Reeves, B.Sc, Ph.D. (Bristol) has
been appointed Assistant Professor.
*        * *
Missing from the English Department this year will be Dr.
Earle Birney, who has been]
granted a year's leave of absence for research in London,
England.
New faces in the English department will include Mr. D. G.
Stephens, Miss Eleanor Glen,
and Mr. Joseph C. Lawrence, all
appointed as Lecturers; Mr. William Hall, Mr. Michael Booth
and Mr. Anthony M. Friedson
appointed as Instructors.
Two new Assistant Professors
of English will be Dr. Robert M.
Jordan and Mr. George Woodcock.
JOAN  FITZPATRICK
. . . Berkeley Queen
Wondering where you can
pick up your necessary text'
books? Try the field house.
They are supplying all tiie text
books; for all years because of
the shortage of space in the book
store.
Text books will be sold in the
fielld house until the end of
September at which time necessary equipment can be bought
at the book store at the Bus
Stop.
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<r Tuesday, September 16, 1958
THE   UBYSSEY
PAGE NINE
Cairn Ceremony
A Link With Past
On Friday September 19, at 11 a.m. UBC's most unique and
most traditional ceremony will be held.
Tired of the ramshackle Fair-
view huts that  had  up to that
time served as the university's
site, skidents organized a mass
demonstration downtown.
Then they hiked uptown to
the university gates. As they
marched in to the site of the
unfinished Chemistry Building
(which still stands) they each
picked up a stone.
They massed in the stadium,
waving banners that proclaimed
"Build the University" and other
angry slogans.
They stood and formed in
giant letters of hundreds of students each the letters U-B-C.
They chanted and waved and
cheered and got cold and got
wet and some even got mad.
And then they went to the
Main Mall and laid down their
stones, one on top of another.
Then they went away, leaving their stones as a memorial
of the valiant demonstration.
The stones they left form the
cairn UBC salutes Friday.
It wasn't long after that great
trek of 1922 that the provincial
government got busy and built
the university like the students
had asked them to.
That was the greatest manifestation of the UBC student
sfcody living up to its self-imposed
motto "Tuum Est—It is up to
you."
And it is that remarkable student feeling that has kept the
Cairn Ceremony not only UBC's ;
most unique and most traditional event, but also one of its
most popuiar.
ALMA CABS
ALma 4422
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Symposium
Celebrates
Jubilee
A four-day academic symposium entitled "The Scholar,
The University and the World
Community" will start at the
University  of  B.C.,   Sept.  23.
It will commemorate the B.C.
Centennial, UBC's golden jubilee, and the opening of the
Buchanan building.
Honorary, degree recipients,
and Commonwealth university
heads will participate in the
symposium from Sept. 23 to 26.
Sessions will be held in Brock
Hall the Armoury and the War
Memorial Gymnasium.
Public addresses include:
TUESDAY   (SEPT.    23)—address  in  Brock  Hall,   Dr,  Roy
Daniells, head of department of
English, UBC.
WEDNESDAY—education and
welfare state by W. C. Costin,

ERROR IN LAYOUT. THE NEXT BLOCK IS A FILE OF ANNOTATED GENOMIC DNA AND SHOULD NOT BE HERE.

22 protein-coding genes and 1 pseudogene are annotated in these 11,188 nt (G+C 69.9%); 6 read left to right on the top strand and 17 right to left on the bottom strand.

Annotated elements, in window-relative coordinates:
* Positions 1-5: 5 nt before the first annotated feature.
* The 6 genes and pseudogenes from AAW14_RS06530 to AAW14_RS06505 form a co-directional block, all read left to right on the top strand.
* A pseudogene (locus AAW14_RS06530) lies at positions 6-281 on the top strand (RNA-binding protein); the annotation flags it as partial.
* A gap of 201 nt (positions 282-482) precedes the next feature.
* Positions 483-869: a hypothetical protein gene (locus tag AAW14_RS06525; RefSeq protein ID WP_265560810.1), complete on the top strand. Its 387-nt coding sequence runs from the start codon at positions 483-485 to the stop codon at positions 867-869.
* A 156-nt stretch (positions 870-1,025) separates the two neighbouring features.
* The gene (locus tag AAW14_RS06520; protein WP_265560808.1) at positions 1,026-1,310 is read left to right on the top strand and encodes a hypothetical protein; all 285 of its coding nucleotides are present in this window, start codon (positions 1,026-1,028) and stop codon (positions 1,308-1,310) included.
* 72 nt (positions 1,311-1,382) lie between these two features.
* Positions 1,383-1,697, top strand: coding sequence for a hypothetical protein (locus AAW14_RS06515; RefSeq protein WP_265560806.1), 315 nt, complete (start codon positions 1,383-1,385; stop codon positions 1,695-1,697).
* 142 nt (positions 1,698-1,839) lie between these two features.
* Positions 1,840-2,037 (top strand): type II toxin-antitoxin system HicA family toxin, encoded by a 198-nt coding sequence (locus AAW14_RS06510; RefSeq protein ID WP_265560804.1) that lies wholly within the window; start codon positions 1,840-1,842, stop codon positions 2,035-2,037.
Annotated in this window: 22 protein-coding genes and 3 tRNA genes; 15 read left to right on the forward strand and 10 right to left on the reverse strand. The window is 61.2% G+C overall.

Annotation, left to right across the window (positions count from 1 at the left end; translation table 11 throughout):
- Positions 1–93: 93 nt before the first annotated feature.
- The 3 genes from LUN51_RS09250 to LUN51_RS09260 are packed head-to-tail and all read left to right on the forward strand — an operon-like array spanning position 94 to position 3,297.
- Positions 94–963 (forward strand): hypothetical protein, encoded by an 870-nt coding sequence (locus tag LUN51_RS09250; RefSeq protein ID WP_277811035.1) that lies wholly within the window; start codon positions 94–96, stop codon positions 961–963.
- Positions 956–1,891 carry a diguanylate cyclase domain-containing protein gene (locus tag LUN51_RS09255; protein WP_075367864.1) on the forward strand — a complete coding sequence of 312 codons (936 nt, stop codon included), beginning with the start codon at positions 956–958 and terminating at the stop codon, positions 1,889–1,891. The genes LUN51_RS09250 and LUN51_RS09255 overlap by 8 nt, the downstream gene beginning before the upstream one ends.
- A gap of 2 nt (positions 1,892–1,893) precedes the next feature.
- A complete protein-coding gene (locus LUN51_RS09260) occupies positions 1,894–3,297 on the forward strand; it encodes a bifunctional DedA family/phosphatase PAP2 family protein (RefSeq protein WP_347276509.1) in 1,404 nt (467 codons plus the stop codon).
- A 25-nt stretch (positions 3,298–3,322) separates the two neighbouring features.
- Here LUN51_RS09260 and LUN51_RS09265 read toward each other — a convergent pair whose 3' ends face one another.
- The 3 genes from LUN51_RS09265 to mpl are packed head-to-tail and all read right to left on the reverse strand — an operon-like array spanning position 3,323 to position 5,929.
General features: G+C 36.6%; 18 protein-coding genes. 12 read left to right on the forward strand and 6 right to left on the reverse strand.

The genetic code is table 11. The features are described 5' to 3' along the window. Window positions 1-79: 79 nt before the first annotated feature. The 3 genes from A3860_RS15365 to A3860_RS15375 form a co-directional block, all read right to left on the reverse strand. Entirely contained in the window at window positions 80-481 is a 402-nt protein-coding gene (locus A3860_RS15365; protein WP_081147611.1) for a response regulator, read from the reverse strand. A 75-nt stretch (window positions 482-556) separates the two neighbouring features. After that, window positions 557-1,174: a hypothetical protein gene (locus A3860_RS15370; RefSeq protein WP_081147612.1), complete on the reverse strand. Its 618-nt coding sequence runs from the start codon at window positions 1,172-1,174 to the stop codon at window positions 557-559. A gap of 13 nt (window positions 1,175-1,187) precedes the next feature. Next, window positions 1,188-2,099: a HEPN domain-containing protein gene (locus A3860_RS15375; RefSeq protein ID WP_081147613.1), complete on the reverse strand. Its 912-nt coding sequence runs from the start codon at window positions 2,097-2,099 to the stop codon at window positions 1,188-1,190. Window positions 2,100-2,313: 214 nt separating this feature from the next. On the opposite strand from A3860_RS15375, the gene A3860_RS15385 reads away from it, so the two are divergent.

president St. Johns College, Oxford.
FRIDAY — Rhys Carpenter,
professor emeritus, Bryn Mawr
College speaking on the future
of the humanities.
A formal banquet will be held
Thursday, Sept. 25 at 7:30 p.m.
in Brock Hall, following Congregation ceremonies.
Guests will include John Diefenbaker, prime Minister of Canada; Lester B. Pearson, leader
of the opposition; Sherwood
Lett, chief justice of B.C.'s supreme court; A. E. Grader, UBC
Chancellor; and Brooke' Clax-
ton, chairman of the Canada
Council.
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vtvttj PAGE TEN
THE   UBYSSEY
Tuesday, September 16, 1958
Taylored Sports
By BRUCE TAYLOR
RUGGER is one of the most
popular, most sucessful, yet least
publicized sports on campus.
UBC supports three teams, the
Thunderbirds, Braves and Papooses, which play in the Vancouver and District rugby league. Coached by Max Howell
and Al Laithwaite, the teams
have fared well against such
famed International teams as the
New Zealand All Blacks, the
Barbarians from Britain and the
Wallabies from Australia. The
Thunderbirds also played a
home-and-home series with the
University of California for the
anglican students
St Faith's
Call
TUqsL
KE. 3598-M
Re:
New Youth Group
World Cup.   The 'Birds won the
cup last year.
SOCCER is another sport
which competes against Vancouver and District teams. The
Thunderbirds play in the tough
Mainland First Division, while
the Chiefs, % second team, participate in the third division.
Coached by Pacific Coast League star Bruce Ashdown, the
'Birds have always managed to
do well against their competition..
In 1956 an International series
was started with Stanford University. The series was not continued last year, however, because of financial difficulties.
ROWING — Since 1954 and
the BEG, rowing has climbed
head and shoulders above most
other sports at UBC. In 1955,
the Thunderbird Crew was defeated by less than a boat-length
in the final at Henley.
When the famed eight broke
up in 1956, the Junior Varsity
crew members ably filled the
vacant seats. These JV's were
already famous due to decisive
victories at the Newport Harbor
Sprint Championships.
The 1956 season was a very
successful one for UBC crews.
By stroking to World and Olympic records in the eliminations,
the fours and eights won the
right to represent Canada at the
Olympics.    The  fact  that they
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won gold and silver medals at
Melbourne that summer was almost anticlimatic.
John Warren took over coaching duties from Frank Read this
year and the crews held to their
winning ways by taking gold and
silver medals in the 1958 BEG
at Cardiff. The Thunderbirds
have not finished proving to the
world that they are no longer